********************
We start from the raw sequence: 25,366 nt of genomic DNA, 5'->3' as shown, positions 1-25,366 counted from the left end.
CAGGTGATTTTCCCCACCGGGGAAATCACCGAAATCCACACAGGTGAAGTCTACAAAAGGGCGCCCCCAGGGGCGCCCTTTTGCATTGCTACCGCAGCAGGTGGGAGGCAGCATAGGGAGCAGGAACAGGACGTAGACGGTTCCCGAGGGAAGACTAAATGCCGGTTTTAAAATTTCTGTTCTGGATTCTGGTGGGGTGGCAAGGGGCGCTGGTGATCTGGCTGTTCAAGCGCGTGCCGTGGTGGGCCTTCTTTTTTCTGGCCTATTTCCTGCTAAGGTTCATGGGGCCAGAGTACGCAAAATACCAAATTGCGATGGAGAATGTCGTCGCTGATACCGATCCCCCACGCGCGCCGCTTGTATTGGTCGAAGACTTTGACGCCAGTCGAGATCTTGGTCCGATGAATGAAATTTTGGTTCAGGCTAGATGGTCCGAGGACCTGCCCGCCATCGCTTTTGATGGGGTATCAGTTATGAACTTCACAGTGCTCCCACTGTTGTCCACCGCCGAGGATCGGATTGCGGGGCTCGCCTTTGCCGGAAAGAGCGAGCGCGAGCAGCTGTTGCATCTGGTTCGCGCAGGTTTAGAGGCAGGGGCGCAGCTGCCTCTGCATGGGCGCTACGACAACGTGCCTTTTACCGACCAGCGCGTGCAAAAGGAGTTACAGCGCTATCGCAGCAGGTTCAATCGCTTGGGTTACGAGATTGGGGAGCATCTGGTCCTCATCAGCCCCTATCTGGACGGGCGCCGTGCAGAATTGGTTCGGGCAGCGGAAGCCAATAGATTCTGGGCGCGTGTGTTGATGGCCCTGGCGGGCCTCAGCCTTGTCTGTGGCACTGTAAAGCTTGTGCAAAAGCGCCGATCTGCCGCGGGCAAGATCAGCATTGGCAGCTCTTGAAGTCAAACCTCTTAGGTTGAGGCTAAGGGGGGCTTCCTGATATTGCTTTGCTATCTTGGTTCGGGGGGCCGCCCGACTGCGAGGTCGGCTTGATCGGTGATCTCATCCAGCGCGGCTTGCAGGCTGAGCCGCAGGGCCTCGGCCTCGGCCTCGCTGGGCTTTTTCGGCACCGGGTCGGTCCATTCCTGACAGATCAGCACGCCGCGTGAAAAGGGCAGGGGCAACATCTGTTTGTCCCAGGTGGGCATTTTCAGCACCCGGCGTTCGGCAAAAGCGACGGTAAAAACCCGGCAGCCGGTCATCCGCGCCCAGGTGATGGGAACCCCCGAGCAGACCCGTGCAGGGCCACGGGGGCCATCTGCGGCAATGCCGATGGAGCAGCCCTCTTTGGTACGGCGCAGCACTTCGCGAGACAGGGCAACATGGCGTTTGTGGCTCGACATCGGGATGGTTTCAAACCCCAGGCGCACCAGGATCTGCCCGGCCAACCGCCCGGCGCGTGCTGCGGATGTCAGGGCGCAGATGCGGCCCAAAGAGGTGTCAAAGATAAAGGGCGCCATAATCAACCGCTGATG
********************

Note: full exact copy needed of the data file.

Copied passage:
We start from the raw sequence: 25,366 nt of genomic DNA, 5'->3' as shown, positions 1-25,366 counted from the left end.
CAGGTGATTTTCCCCACCGGGGAAATCACCGAAATCCACACAGGTGAAGTCTACAAAAGGGCGCCCCCAGGGGCGCCCTTTTGCATTGCTACCGCAGCAGGTGGGAGGCAGCATAGGGAGCAGGAACAGGACGTAGACGGTTCCCGAGGGAAGACTAAATGCCGGTTTTAAAATTTCTGTTCTGGATTCTGGTGGGGTGGCAAGGGGCGCTGGTGATCTGGCTGTTCAAGCGCGTGCCGTGGTGGGCCTTCTTTTTTCTGGCCTATTTCCTGCTAAGGTTCATGGGGCCAGAGTACGCAAAATACCAAATTGCGATGGAGAATGTCGTCGCTGATACCGATCCCCCACGCGCGCCGCTTGTATTGGTCGAAGACTTTGACGCCAGTCGAGATCTTGGTCCGATGAATGAAATTTTGGTTCAGGCTAGATGGTCCGAGGACCTGCCCGCCATCGCTTTTGATGGGGTATCAGTTATGAACTTCACAGTGCTCCCACTGTTGTCCACCGCCGAGGATCGGATTGCGGGGCTCGCCTTTGCCGGAAAGAGCGAGCGCGAGCAGCTGTTGCATCTGGTTCGCGCAGGTTTAGAGGCAGGGGCGCAGCTGCCTCTGCATGGGCGCTACGACAACGTGCCTTTTACCGACCAGCGCGTGCAAAAGGAGTTACAGCGCTATCGCAGCAGGTTCAATCGCTTGGGTTACGAGATTGGGGAGCATCTGGTCCTCATCAGCCCCTATCTGGACGGGCGCCGTGCAGAATTGGTTCGGGCAGCGGAAGCCAATAGATTCTGGGCGCGTGTGTTGATGGCCCTGGCGGGCCTCAGCCTTGTCTGTGGCACTGTAAAGCTTGTGCAAAAGCGCCGATCTGCCGCGGGCAAGATCAGCATTGGCAGCTCTTGAAGTCAAACCTCTTAGGTTGAGGCTAAGGGGGGCTTCCTGATATTGCTTTGCTATCTTGGTTCGGGGGGCCGCCCGACTGCGAGGTCGGCTTGATCGGTGATCTCATCCAGCGCGGCTTGCAGGCTGAGCCGCAGGGCCTCGGCCTCGGCCTCGCTGGGCTTTTTCGGCACCGGGTCGGTCCATTCCTGACAGATCAGCACGCCGCGTGAAAAGGGCAGGGGCAACATCTGTTTGTCCCAGGTGGGCATTTTCAGCACCCGGCGTTCGGCAAAAGCGACGGTAAAAACCCGGCAGCCGGTCATCCGCGCCCAGGTGATGGGAACCCCCGAGCAGACCCGTGCAGGGCCACGGGGGCCATCTGCGGCAATGCCGATGGAGCAGCCCTCTTTGGTACGGCGCAGCACTTCGCGAGACAGGGCAACATGGCGTTTGTGGCTCGACATCGGGATGGTTTCAAACCCCAGGCGCACCAGGATCTGCCCGGCCAACCGCCCGGCGCGTGCTGCGGATGTCAGGGCGCAGATGCGGCCCAAAGAGGTGTCAAAGATAAAGGGCGCCATAATCAACCGCTGATG